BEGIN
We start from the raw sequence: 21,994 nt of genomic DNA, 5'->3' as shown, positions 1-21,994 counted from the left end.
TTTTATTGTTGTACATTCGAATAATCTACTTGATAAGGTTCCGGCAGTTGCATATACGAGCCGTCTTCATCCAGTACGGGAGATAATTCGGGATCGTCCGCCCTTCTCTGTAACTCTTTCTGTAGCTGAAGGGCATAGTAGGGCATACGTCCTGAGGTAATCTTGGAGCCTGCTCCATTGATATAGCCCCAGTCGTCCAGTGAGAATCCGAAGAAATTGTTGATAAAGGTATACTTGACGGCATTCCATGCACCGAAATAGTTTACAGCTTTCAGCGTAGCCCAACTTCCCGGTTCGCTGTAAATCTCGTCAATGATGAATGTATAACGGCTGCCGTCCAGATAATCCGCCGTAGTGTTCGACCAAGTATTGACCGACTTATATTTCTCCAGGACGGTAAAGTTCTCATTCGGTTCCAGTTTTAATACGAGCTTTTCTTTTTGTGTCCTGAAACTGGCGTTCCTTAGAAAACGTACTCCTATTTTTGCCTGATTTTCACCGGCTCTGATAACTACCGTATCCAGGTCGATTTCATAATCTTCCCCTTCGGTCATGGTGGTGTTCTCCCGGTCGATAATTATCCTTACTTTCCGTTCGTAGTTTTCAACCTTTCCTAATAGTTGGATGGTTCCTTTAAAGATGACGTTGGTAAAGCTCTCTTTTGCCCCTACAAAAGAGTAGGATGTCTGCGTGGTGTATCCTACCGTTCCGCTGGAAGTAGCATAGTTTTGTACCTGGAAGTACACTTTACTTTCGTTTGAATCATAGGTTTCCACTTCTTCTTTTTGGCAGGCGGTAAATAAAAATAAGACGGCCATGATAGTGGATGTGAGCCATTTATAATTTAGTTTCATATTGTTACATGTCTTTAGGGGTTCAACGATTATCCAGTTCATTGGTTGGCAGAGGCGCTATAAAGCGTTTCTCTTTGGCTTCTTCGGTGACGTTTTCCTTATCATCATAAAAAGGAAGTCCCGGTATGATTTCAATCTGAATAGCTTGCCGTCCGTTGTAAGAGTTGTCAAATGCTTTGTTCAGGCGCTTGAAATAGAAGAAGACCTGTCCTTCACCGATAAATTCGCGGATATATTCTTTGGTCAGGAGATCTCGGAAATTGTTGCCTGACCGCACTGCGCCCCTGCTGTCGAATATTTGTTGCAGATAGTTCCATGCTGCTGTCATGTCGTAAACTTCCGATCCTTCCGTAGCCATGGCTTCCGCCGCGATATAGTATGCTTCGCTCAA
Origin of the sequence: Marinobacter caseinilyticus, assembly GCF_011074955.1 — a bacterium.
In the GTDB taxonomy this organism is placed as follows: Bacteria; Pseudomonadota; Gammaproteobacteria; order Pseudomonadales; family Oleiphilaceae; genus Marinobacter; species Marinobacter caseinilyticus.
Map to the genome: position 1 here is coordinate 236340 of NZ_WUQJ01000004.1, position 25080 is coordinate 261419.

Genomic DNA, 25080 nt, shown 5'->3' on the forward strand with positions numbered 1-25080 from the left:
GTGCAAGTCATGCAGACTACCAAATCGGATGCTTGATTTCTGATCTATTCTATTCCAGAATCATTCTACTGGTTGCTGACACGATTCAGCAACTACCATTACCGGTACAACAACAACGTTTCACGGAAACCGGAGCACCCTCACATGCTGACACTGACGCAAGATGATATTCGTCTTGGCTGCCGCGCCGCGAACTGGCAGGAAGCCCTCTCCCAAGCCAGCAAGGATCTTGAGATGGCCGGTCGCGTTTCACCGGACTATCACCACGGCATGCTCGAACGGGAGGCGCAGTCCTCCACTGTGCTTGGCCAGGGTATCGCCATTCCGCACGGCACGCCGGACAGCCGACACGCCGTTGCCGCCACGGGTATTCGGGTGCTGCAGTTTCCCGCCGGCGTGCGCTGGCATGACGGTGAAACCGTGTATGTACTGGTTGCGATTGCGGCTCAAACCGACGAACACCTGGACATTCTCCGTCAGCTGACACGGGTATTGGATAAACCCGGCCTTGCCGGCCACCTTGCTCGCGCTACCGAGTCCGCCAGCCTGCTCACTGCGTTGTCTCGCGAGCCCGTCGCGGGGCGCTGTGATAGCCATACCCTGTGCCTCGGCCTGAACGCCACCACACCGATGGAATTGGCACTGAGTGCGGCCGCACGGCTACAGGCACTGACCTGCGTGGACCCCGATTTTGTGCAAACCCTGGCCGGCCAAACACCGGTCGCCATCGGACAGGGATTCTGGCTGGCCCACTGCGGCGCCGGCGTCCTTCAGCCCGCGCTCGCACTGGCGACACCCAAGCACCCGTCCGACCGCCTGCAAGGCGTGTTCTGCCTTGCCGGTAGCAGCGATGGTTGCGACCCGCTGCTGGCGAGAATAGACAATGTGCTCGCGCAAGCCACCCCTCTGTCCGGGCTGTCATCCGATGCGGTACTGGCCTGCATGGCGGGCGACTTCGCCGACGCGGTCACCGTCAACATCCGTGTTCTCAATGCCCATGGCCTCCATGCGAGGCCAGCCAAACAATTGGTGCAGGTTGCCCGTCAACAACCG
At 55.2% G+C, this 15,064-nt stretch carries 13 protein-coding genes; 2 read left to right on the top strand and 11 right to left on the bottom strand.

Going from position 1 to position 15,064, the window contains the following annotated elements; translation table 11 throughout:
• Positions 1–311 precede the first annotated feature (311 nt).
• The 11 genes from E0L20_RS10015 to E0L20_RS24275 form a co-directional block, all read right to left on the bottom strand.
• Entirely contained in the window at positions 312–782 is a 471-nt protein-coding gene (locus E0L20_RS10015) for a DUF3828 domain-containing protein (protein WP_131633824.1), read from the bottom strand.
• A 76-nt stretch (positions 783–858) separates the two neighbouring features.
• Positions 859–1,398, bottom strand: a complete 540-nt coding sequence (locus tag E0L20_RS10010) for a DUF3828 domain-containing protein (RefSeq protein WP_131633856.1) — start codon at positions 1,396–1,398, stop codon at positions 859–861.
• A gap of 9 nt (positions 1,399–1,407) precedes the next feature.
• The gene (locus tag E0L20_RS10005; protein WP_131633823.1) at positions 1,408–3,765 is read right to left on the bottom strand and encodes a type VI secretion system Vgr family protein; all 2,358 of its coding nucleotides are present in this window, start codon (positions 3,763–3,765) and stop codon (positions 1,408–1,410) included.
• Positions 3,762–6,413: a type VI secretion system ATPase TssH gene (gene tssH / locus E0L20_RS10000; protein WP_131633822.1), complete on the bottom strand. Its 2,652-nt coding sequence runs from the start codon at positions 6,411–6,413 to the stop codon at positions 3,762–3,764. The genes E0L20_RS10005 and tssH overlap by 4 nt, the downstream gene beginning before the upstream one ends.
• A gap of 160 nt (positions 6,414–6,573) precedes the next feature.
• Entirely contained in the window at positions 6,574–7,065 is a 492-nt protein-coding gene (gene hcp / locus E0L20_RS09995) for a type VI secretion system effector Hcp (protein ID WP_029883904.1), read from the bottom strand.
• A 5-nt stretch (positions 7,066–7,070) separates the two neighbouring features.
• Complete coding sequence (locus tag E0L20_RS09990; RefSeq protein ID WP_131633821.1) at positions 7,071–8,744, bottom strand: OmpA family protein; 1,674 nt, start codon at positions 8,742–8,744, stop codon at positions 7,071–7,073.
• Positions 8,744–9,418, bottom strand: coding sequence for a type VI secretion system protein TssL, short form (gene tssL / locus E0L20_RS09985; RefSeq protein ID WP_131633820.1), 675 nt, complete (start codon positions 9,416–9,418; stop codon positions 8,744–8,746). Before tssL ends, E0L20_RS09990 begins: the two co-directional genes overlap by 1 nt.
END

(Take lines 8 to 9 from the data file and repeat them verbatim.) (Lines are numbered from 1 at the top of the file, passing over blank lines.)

At 55.2% G+C, this 15,064-nt stretch carries 13 protein-coding genes; 2 read left to right on the top strand and 11 right to left on the bottom strand.

Going from position 1 to position 15,064, the window contains the following annotated elements; translation table 11 throughout: